Freshers’ Week – it’s okay not to love it

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Freshers’ week. You’ve finally moved out, you can drink and shag as much as you like. Best week ever, right?

My Freshers’ week, in theory, should have been just that. After all, I loved being busy and could generally drink a metric fuck-tonne. However, two weeks before I was due to move in, a death in the family worsened my already shady mental health situation. Starting Fresher’s week I was a nervous wreck – but excited. For the past two years, I had been dreaming of this incredible moment where I would finally move away and start a new life. Sixth form had been rough to me, and the prospect of a brighter future had been all that kept me going at times.

Not everyone loves FW – that’s okay

I pressured myself so much into forming a saner, calmer, cooler version of myself that no reality could possibly compete with my new imaginary self. It wasn’t like I wanted to change my personality, I just wanted a magical fresher-fairy to appear and abracadabra all my pre-uni problems begone. I told myself that I was settling in just fine, but the warning signs began appearing thick and fast; I was unable to sleep or eat properly until a few weeks in, I was convinced that all of my flatmates hated me, I would cry alone in my room.

You get the picture.

Meanwhile, all my peers seemed to be having the time of their lives. No one wants to be the first to admit that they’re having problems, so I smiled and laughed along with everyone else. However, I soon began to crack. I became depressed about being depressed; that this brighter future did not, and would not appear for me. After all, everyone else was coping fine, right? Self-harm and hysterical nights out ensued. Opening up only occurred when drunk, in terrifying, tear-studded rants. In the morning, that would only add to my self-loathing; afraid that I was the freak who was out of control. I attempted suicide twice in the first semester.

A year has passed since then. I wish I had a time machine so I could go back and tell myself what I know now. But, I don’t, and so I write this for anyone who may experience even a tiny speck of what I did.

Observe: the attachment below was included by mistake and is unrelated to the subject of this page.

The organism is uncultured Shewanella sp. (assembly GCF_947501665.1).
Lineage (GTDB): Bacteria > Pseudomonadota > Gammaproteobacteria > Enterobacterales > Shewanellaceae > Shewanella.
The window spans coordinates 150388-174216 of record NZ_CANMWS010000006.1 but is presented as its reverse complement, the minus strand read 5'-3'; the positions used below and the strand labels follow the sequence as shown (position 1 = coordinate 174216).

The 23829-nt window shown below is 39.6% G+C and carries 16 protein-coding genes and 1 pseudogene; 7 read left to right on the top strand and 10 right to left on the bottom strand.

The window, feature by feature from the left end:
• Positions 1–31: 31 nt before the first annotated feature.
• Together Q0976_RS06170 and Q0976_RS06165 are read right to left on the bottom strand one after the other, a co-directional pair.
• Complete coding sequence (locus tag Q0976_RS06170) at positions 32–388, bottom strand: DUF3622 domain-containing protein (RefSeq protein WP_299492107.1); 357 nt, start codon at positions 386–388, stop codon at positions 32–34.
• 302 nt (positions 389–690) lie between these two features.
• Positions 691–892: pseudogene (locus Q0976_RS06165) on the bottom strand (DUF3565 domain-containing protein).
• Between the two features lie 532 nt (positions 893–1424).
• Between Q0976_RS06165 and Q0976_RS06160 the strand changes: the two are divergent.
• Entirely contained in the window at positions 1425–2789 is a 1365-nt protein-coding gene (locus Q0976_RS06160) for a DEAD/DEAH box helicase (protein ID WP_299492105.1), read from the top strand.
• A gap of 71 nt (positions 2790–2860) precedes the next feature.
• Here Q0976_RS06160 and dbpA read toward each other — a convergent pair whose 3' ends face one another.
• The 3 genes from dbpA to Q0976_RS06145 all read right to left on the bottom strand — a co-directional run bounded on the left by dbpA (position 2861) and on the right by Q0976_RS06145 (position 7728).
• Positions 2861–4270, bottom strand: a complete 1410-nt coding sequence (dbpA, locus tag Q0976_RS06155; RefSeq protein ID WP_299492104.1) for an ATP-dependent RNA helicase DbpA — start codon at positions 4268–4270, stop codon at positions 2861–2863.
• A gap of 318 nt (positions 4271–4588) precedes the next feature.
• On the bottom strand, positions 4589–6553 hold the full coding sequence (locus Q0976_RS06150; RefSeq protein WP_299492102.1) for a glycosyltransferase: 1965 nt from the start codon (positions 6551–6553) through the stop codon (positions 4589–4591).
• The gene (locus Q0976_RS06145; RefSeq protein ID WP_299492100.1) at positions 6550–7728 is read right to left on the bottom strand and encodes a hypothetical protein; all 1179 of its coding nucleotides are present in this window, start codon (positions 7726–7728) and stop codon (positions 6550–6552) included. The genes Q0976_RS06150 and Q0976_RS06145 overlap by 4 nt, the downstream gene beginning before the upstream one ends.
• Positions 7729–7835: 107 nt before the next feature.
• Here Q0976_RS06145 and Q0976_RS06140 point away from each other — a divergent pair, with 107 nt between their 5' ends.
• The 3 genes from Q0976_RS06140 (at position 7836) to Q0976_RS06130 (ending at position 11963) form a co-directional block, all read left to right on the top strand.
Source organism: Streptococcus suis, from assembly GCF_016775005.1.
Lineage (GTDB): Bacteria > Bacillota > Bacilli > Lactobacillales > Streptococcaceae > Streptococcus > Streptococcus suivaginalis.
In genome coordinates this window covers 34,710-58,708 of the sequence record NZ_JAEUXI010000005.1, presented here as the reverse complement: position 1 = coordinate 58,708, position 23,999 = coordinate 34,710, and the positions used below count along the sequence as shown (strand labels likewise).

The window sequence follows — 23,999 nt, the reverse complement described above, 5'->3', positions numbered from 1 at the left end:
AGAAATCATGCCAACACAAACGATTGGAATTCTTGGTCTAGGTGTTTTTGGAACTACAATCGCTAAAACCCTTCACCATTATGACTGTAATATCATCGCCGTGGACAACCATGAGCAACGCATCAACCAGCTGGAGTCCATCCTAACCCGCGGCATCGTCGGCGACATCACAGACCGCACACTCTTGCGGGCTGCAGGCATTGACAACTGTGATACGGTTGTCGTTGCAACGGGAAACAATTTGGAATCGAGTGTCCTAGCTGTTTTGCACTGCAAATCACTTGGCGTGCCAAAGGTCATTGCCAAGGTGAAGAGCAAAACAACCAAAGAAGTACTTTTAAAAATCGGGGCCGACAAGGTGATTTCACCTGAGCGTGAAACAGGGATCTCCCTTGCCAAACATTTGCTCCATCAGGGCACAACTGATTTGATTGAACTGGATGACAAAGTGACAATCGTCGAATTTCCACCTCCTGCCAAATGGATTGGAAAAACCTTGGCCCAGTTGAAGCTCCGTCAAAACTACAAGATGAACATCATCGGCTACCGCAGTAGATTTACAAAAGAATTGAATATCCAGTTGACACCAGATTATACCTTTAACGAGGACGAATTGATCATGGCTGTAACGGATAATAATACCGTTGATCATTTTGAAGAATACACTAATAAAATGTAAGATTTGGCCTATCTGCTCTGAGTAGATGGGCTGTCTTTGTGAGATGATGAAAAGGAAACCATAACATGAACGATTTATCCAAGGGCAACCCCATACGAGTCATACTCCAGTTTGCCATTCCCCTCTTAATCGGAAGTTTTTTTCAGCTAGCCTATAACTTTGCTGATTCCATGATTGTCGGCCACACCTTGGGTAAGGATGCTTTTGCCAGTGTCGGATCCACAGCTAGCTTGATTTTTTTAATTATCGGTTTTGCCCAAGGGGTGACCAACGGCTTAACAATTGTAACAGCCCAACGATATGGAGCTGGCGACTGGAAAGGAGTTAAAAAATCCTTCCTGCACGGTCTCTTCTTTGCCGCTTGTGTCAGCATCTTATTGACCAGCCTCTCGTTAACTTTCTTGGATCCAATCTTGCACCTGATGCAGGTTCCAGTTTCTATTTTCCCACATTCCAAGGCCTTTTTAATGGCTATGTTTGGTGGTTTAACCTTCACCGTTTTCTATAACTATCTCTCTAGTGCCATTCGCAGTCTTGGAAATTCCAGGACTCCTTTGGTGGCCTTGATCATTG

Firstly, and I cannot stress this enough: IT IS OKAY NOT TO ENJOY FRESHERS’ WEEK. Sure, it might be the best week of your life, great! But equally, if you find it overwhelming, or even just more a little more stressful than you thought, that’s just fine. Your entire university experience isn’t defined by one week, one semester or even a single year. Freshers’ is a great bonding experience, but it’s not the only one you’ll have. Make the most of it, but judge that based on what feels right for you. You’re no freak if you hate it. 

“Everyone’s in the same boat” might be a cliché hurled out at freshers, but there’s a reason you hear it on a loop. For most of us, it’s the first time we’ve lived away from home. Everybody is trying to give off the best first impression. This is especially true when it comes to mental health.  I’d been told it was common at university, but I just couldn’t believe it with everyone else acting fine. Turns out, there were three people in the flat opposite me with a history of mental illness (and I was so convinced that I was the only one). Sure, they weren’t as hardly hit by Freshers’ as I was. But they got it. Once I opened up to them, and others around me, all I heard was empathy and encouragement. The worst had happened: I had completely exposed all of my perceived flaws to new people. And? They…were extremely kind about it.

I’m not writing this to try and instil some kind of fear amongst freshers. Plenty of people take to Bath like a duck to water (specifically, the ones by Fountain). The only problem is,  you only ever hear about the good stories. This is part of the problem if you find yourself not enjoying yourself from the get-go. Looking back at my whole year, I’m so glad I stuck it out. Of course, I still have my off days and panic far more than I should. But, I finished my first year with a 2:1, a bunch of society memberships and a load of new friends (who I don’t have to lie to about mental health issues). 

Maybe, you’ll decide that university isn’t for you. That’s okay too. What isn’t okay is feeling like you’re the only one not having the time of your life.

– Anonymous

Bath also has it’s own short-term counselling service, right on campus. I was one of hundreds of freshers who signed up during Freshers’ week. I wholly recommend it if you’re finding it difficult getting settled in; whether or not you have a history of mental health. You don’t have to worry about them being judgemental, and they can tell you how to get longer-term help. Their website is: http://www.bath.ac.uk/counselling/

Some other useful contacts are:

University SecurityEmergencies only: 666 (internal), 01225 383 999 (external)
Non-emergencies: 5349 (internal), 01225 385349 (external)

University Medical Centre – 01225 386655
Opening Hours: 08:00-18:00 (Monday-Friday) and 08:00-13:00 (Saturday)

Out of Hours medical help – Dial 111 for the NHS helpline when your own doctor’s surgery is closed.

Samaritans – 08457 90 90 90. 24-hour confidential support line.  Also by email: jo@samaritans.org

Nightlinestudent-run listening and information service open from 8pm – 8am (term-time).  Their number is on the back of your library card as they don’t want to make it publicly available Also by email: bathnightline@gmail.com

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Written by the bathimpact committee or posted anonymously.

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